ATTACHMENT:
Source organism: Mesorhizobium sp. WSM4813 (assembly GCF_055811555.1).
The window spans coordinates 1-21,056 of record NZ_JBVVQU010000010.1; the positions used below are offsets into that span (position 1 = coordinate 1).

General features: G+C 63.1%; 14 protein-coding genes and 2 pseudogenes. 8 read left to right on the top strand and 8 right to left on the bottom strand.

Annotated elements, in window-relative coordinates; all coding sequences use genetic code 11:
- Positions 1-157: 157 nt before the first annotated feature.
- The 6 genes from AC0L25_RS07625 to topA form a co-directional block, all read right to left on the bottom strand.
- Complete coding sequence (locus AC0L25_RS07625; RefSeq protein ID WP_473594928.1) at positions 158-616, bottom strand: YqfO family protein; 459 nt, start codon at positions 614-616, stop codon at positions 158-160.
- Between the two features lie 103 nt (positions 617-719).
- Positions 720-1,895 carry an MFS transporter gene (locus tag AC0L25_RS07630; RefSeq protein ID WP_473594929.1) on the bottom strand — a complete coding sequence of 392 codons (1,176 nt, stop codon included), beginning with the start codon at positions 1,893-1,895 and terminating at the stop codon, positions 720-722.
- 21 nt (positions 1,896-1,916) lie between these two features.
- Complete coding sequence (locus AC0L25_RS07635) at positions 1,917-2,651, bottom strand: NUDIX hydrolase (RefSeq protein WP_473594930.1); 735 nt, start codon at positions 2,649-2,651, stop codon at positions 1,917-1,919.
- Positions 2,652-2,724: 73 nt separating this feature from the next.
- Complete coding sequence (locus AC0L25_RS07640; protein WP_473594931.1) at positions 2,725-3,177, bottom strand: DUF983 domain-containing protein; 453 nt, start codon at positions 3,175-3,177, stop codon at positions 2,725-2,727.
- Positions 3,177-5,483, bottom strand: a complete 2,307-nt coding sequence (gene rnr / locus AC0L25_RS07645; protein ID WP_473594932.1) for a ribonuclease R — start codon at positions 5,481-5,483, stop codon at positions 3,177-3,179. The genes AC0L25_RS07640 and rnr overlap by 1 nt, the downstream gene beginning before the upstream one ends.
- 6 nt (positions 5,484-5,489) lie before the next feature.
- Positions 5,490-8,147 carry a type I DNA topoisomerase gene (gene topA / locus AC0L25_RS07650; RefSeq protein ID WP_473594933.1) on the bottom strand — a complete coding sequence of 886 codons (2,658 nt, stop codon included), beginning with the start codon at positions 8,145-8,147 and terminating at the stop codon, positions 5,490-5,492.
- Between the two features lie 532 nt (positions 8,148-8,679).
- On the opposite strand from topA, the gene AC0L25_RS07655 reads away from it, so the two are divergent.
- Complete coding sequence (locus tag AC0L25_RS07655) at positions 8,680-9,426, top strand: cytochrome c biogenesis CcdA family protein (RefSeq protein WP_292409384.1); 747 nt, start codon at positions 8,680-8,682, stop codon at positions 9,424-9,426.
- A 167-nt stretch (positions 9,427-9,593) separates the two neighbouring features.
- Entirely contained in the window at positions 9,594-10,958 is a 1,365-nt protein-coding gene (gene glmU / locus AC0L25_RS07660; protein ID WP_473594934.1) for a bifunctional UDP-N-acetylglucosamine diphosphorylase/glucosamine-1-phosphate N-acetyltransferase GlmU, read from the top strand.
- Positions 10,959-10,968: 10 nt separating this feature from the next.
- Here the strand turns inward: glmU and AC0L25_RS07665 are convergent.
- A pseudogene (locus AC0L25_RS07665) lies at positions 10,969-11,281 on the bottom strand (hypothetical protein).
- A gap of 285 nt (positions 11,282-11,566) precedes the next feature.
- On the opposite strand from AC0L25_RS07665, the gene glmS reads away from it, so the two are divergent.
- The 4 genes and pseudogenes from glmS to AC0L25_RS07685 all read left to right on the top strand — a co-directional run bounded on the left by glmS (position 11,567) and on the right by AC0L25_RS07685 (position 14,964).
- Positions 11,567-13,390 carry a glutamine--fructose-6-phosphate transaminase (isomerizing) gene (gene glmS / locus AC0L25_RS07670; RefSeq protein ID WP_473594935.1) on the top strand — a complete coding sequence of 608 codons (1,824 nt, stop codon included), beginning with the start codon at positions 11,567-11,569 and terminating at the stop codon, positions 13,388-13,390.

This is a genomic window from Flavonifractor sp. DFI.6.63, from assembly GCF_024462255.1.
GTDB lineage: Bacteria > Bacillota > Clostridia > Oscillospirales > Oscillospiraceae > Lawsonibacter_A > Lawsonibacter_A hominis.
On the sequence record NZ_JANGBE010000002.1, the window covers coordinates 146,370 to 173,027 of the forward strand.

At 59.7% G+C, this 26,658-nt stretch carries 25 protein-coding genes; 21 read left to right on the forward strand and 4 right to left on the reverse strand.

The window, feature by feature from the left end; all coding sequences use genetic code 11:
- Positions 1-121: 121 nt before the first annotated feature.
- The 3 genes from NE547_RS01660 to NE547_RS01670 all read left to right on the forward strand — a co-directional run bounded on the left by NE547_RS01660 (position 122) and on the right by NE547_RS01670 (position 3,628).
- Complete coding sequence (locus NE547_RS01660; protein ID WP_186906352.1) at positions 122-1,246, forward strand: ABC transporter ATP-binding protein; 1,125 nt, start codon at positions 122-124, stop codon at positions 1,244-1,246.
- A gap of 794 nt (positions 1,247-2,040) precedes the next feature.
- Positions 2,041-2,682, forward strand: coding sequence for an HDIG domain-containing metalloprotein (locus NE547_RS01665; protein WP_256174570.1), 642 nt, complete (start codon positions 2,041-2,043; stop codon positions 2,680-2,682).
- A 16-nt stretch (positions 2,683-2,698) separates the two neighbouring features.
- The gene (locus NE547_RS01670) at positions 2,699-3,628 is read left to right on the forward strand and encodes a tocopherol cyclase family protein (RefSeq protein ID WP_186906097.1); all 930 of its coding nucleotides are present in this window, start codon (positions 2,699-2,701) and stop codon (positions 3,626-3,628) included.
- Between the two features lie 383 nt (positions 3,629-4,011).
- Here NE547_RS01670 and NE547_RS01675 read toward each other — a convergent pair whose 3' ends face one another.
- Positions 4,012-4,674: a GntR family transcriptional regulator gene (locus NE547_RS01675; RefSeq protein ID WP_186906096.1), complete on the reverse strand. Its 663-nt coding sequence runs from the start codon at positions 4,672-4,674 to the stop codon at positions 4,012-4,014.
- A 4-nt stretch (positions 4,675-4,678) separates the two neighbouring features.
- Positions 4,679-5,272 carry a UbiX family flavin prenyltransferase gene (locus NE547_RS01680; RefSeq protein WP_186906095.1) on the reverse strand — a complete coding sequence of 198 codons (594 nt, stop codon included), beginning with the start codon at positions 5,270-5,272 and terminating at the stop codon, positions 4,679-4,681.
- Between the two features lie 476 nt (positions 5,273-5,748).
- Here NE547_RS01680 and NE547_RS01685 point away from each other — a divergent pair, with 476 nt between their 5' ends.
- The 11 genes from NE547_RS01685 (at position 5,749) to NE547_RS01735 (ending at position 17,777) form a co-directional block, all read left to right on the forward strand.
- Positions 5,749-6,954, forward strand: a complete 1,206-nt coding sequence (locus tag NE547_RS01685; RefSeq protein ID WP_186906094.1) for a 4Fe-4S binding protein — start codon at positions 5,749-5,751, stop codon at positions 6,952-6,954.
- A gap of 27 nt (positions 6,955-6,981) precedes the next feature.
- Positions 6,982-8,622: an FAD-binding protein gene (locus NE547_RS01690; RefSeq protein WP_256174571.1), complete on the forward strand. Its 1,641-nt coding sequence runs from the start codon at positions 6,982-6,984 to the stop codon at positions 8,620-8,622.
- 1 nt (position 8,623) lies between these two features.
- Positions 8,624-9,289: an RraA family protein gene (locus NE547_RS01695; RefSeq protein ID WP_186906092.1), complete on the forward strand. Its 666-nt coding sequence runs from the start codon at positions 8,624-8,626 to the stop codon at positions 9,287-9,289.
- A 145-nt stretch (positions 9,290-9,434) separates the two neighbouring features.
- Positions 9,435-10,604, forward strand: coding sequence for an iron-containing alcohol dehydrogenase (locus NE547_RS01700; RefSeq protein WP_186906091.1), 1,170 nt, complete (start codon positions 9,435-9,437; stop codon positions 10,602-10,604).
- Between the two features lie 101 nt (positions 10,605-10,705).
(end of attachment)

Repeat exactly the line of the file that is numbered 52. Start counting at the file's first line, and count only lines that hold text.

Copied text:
- 1 nt (position 8,623) lies between these two features.